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Wolverhampton Information Network

A Guide to Early Reading

Parents are their child’s first and most eduring educatior. This is particularly true when helping to prepare a child to be a confident reader, and one of the most important things a parent can do is share books regularly with their child.

Sharing Books and Stories

Children should have access to books from an early age; fabric books, cardboard books and bathe books are ideal for the very young, but as your child grows picture books are the next steps in becoming an early reader. Picture books will help your child to:

  • Understand the structure of a story
  • Predict what might happen next
  • Use their imagination
  • Link the picture with the written word
  • Increase their vocabulary
  • Develop their comprehension skills
  • Develop their discussion / conversation skills
  • Learn to language of stories; character, plot, beginning, middle and end

Reading is not just about letter sounds and words, it also involves the appropriate language structure and useage, in all forms; spoken, written and read.

Story Time

Story time is special, not only for supporting your child’s early reading skills, but it also strengthens the bond between parent and child. To help your child make the most of story time:

  • Ensure you and your child and sitting comfortably, and in a calm environment
  • Pick books that will interest your child
  • Pick books that you enjoy and are confident in reading
  • Allow your child to use their imagination to change what happens in the story
  • Use different voices for characters and change the tone of your voice to match events within the story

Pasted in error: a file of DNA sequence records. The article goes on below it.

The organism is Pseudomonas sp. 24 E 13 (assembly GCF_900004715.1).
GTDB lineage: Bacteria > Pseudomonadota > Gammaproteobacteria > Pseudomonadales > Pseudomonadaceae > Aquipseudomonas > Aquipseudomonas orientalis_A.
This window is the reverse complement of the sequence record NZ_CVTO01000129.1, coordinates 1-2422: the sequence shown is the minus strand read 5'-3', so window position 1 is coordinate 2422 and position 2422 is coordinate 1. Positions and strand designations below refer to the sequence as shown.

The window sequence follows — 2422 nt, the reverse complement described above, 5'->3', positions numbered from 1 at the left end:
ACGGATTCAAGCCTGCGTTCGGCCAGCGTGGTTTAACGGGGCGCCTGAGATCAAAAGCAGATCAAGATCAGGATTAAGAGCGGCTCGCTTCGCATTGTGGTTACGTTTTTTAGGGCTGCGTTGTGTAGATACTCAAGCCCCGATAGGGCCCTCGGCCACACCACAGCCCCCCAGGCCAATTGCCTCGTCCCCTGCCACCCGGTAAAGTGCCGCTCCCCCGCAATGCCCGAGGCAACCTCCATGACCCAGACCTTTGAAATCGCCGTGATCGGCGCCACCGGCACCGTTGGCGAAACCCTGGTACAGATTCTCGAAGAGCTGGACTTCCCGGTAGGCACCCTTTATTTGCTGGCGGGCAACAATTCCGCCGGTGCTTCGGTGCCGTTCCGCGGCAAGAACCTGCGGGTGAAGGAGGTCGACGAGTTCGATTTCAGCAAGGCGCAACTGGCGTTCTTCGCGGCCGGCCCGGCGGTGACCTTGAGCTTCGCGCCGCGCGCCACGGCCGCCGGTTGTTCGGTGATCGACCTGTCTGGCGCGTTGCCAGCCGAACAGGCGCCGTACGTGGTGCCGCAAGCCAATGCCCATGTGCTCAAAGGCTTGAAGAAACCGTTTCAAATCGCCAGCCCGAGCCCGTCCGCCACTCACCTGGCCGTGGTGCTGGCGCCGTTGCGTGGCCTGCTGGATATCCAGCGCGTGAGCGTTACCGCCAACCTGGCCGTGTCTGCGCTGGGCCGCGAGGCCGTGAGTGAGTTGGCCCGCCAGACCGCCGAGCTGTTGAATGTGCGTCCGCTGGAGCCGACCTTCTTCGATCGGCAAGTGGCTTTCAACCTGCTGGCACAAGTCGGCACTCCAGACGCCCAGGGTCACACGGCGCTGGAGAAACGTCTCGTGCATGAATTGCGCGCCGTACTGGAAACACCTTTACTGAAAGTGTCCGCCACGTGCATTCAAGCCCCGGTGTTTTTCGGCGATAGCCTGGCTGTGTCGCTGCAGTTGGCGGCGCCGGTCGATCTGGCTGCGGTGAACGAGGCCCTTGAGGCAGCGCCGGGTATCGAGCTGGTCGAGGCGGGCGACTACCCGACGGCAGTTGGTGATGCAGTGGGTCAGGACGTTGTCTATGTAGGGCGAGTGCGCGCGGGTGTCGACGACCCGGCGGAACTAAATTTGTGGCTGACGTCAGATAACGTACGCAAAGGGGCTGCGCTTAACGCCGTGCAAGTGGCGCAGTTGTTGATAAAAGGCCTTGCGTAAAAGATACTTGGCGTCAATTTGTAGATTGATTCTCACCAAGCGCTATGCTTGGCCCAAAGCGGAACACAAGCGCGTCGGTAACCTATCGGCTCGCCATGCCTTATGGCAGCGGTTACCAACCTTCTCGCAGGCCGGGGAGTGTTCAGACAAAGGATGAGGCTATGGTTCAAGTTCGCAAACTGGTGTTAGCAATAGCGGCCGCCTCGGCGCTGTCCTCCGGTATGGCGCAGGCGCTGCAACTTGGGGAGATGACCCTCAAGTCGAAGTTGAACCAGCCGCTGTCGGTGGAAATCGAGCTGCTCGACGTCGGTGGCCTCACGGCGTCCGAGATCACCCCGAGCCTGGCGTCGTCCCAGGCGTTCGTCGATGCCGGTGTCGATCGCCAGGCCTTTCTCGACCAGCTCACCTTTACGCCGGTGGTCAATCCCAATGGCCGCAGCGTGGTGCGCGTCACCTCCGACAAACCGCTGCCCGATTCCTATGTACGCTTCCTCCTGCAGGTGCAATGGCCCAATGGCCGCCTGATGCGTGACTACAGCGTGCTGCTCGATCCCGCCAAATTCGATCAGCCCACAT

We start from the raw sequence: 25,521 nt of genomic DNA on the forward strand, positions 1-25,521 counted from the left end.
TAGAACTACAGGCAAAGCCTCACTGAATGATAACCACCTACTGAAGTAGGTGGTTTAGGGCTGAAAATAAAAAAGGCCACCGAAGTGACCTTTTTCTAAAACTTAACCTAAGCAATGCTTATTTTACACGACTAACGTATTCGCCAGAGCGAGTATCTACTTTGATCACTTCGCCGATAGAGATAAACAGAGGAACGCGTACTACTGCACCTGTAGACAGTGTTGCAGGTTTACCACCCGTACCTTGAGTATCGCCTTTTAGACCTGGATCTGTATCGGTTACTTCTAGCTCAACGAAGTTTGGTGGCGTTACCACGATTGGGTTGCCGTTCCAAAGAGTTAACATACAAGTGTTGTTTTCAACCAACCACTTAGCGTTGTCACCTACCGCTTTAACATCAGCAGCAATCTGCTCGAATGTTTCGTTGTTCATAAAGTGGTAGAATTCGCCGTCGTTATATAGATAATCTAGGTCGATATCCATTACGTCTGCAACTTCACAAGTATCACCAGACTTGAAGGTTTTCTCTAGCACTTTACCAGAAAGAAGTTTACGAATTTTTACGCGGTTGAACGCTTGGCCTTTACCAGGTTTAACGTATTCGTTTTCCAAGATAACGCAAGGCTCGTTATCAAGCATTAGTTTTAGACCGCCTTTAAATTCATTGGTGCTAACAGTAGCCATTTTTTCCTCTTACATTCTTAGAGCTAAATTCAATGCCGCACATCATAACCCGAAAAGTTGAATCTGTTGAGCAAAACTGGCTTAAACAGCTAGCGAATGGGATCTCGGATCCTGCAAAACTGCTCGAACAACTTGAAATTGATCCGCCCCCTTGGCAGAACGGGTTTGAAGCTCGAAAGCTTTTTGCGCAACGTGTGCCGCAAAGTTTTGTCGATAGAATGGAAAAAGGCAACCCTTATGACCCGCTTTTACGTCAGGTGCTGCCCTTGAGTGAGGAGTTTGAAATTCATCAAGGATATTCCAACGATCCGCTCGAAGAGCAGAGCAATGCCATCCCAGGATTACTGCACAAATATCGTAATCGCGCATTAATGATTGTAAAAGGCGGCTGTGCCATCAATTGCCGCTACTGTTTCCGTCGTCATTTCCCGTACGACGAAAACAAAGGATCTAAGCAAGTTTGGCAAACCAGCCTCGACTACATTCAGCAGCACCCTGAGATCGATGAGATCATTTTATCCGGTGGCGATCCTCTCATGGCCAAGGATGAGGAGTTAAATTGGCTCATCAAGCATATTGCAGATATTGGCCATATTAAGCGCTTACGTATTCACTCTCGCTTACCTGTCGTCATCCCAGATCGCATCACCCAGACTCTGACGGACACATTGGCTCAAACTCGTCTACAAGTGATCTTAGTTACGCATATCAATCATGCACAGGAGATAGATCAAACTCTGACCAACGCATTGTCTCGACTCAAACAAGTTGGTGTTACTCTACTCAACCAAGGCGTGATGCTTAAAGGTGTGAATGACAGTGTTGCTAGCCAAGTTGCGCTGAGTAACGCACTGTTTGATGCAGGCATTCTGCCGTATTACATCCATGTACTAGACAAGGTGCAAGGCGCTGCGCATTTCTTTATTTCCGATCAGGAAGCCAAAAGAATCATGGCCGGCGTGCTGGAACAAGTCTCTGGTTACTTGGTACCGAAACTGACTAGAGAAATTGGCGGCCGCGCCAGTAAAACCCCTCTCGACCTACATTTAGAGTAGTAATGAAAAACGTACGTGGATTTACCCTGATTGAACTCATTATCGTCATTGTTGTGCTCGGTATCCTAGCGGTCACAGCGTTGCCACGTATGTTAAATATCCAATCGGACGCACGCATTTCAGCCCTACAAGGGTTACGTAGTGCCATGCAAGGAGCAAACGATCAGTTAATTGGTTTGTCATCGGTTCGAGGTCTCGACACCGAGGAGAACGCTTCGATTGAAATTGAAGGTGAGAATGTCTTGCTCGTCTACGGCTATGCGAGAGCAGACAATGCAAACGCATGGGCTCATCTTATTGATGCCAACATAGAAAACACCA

• Use facial gestures to embed the actions or personality of characters
  • Ask your child questions about what is happening in the story
  • Encourage your child to retell the story
  • Use techniques such as using your finger to follow the words, this will help your child to understand that written language flows from left to right
  • Your child may want the same book over and over, be patient, they are embedding their new literacy skills
  • Visit your local book shop to pick new stories

Out and About

Becoming an early reader isn’t all about books. Print can be found all around us, this is known as ‘Environmental Print’, so when you are out and about with your child, watch out for:

  • Street and road signs
  • Brand logos, you’ll be surprised by how any children recognise the ‘M’ of McDonalds
  • Symbols, such as arrows
  • Food labels while out shopping

Draw your child’s attention to these words, letters and symbols, they will soon be pointing them out to you.

Signs of an Early Reader

Your child is on the pathway of becoming an early reading if they are:

  • Using books correctly; from front to back, and turning single pages
  • Talking about the characters and pictures
  • Copying you by using their finger to follow the words
  • Recognising some environmental print
  • Recognising some key words
  • Enjoying books by themselves and in when in your company

Reading should always be pleasurable, don’t pressurise your child to learn letter sounds and words, this will come in time.

Give your child a range of reading materials; books, comics, non-fiction (fact) books, such as car magazines, leaflets, menus, newspapers etc.

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